Big Baby by Charles Burns
'Big Baby: Teen Plague'.

Charles Burns is an American comic artist, notorious for his otherwordly horror comics. His instantly recognizable drawings combine crisp, highly stylized linework with dark, disturbing imagery. Apart from his visual power, Burns is also a masterful storyteller. While he acknowledges his fascination for "weird stuff", his stories still rank among the most captivating and intrigueing graphic novels ever created. His works are veritable page-turners with plot lines that reveal deeper, psychological themes upon re-reading. Stories like 'Dog Boy' (1981), 'Teen Plague' (1989), 'Skin Deep' (1992) and his magnum opus 'Black Hole' (1994-2005) delve deep in teenage angst about body transformations and sexually transmitted diseases. Despite the psychological and sometimes semi-autobiographical nature of his work, Burns still likes to throw in some black comedy in there now and then. And while the haunting element is never far away, not all of his comics can be pigeonholed as pure horror. Besides stand-alone stories, he also created long-running series. Among them 'Big Baby' (1982), 'El Borbah' (1983), 'Black Hole' (1994-2005) and 'X'ed Out' (2010-2012).

poster by Charles Burns

Early life
Charles Burns was born in 1955 in Washington D.C. The Burns family moved around a lot, before settling in Seattle around 1965. One of Burns' earliest influences was Hergé, whose 'Tintin' stories he gazed at, long before he could read. During his childhood, the series was still largely unknown in the United States and it never quite reached mainstream success. Yet his father had bought some of the earliest English-language translations. Hergé's graphic style, the so-called "Clear Line", influenced Burns' own artwork. The memorable and often haunting images in 'Tintin' left a deep impact on him. A second major influence were the horror comic magazines Creepy and Eerie of publisher James Warren, and the EC Comics artists Al Feldstein, Johnny Craig, George Evans and Reed Crandall. He also dug Chester Gould's 'Dick Tracy' and Will Elder's work for Mad Magazine. Through Ed "Big Daddy" Roth's 'Rat Fink' and underground comix legends such as Robert Crumb, Kim Deitch, Rick Griffin and Victor Moscoso, Burns discovered more adult and alternative ways of storytelling. He additionally devoured the horror movie magazine Famous Monsters of Filmland and enjoyed watching B-movies. 

One of his most unusual influences are Japanese woodblocks. The sharp and precise line work appealed to him, as did the simple drawings of big-faced people with tiny features. Later in his career, Burns additionally expressed admiration for Joe Coleman, Josh Alan and Drew Friedman, Jaime, Gilbert and Mario Hernandez, Peter BaggeDaniel Clowes, Loustal, Joost Swarte, Ever Meulen, José Munoz, Carlos Sampayo, Jacques Tardi, Marti Riera and Barney Steel.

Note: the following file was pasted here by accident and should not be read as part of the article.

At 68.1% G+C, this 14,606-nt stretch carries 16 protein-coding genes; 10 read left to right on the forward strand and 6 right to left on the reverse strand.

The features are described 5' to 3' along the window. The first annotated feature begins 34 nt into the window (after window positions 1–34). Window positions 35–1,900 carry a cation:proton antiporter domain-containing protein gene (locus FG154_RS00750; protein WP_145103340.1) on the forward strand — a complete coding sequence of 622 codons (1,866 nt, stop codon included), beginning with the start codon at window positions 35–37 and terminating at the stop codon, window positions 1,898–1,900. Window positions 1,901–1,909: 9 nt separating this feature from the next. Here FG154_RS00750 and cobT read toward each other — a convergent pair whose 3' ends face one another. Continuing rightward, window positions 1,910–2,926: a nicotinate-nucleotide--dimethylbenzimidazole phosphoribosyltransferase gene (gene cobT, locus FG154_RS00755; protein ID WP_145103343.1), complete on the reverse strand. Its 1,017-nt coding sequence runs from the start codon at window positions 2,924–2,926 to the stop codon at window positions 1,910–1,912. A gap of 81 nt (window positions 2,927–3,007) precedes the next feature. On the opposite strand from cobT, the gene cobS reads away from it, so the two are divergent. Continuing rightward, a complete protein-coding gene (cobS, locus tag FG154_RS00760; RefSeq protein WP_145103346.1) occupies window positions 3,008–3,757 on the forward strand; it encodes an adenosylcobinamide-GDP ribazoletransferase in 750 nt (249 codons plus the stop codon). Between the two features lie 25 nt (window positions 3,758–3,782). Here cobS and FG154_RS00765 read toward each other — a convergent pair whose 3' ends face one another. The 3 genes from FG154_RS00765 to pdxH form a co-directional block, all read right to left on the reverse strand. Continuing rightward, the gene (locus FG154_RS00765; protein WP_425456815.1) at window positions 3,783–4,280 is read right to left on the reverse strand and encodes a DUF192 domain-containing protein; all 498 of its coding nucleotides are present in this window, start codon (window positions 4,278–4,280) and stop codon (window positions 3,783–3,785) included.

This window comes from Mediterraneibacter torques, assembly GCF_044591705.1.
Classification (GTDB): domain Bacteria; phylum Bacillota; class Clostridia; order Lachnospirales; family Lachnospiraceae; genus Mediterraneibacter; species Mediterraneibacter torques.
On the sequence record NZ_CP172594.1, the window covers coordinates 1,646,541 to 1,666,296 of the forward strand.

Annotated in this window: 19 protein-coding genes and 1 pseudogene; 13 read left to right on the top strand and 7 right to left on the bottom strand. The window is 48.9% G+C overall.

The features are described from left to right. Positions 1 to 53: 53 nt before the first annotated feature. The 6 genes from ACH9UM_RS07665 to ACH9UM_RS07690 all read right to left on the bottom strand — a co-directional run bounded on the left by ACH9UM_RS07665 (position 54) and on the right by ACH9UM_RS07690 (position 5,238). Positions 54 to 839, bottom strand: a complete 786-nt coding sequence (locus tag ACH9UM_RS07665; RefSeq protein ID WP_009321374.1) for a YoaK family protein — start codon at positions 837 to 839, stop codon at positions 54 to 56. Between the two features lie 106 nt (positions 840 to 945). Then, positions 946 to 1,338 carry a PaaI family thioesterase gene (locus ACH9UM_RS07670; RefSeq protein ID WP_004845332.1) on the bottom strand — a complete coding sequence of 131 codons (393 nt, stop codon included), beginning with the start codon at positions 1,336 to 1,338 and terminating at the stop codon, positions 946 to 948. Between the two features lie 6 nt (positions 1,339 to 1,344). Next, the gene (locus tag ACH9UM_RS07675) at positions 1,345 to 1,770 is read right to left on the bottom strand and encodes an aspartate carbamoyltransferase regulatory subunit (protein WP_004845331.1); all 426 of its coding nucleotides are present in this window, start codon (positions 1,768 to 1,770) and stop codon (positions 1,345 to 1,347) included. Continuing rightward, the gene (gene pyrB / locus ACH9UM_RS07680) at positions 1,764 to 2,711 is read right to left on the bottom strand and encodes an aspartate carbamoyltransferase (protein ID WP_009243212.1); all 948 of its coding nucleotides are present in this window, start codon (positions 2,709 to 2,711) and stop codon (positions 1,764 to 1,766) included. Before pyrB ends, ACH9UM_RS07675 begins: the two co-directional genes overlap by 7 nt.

The Cat Woman Returns
'The Cat Woman Returns' (1979).

Early career
Burns studied engraving at the University of Washington in Seattle (1973-1975) and Central Washington State College in Ellensberg (1975-1976). In the latter school's paper he published a comic strip: 'Crypto Wander Lust'. He also founded a magazine of his own, called Weepy Gash. In 1976 and 1977, Burns studied photography at Evergreen State College in Olympia, Washington. Two of his fellow students were future cartoonists Lynda Barry and Matt Groening, with whom he worked on the campus magazine Cooper Point Journal. Burns mostly made photo comics that fell between humor and horror. Between 1977 and 1979 he achieved a post-graduate in the arts at the University of California in Davis. For a while, he was mainly active as a photographer and illustrator. His interest in comics resurfaced after making the photo comics 'The Cat Woman Returns' (1979) and 'Ill Bred' (1979). Particularly the latter story convinced him that he could tell captivating narratives. His comic strip 'Mysteries in the Flesh' (1980) saw publication in the punk magazine Another Room from Oakland, California.

RAW and other alternative magazines
His work caught the attention of Art Spiegelman, who gave him the opportunity to publish in his prestigious magazine Raw. In 1981, Burns' work debuted in its third issue. One issue later he already designed a cover. He would contribute work for RAW well throughout the decade. Other U.S. magazines that published his work were Rolling Stone, The East Village Other, Weirdo and The New Yorker. Some of his cartoons also appeared in Hugh Hefner's Playboy, but Burns felt he had to make his work too "straight" in order to get it in there. Several of Burns' comics from the 1980s were stand-alone stories, like 'Dog Boy' (1981), 'The Voice of Walking Flesh' (1982) and 'A Marriage Made In Hell' (1984). Many would later be collected into the graphic novel 'Skin Deep' (Fantagraphics, 2001).

Move to Europe
In 1982, Burns moved to France, where he published in Métal Hurlant (Heavy Metal). Between 1984 and 1986, Burns lived in Rome where he got involved with Lorenzo Mattotti's Valvoline group. His comics were printed in various European magazines, such as Frigidaire, Alter Alter and Dolce Vita (Italy), El Vibora (Spain) and Schwermetall (Germany).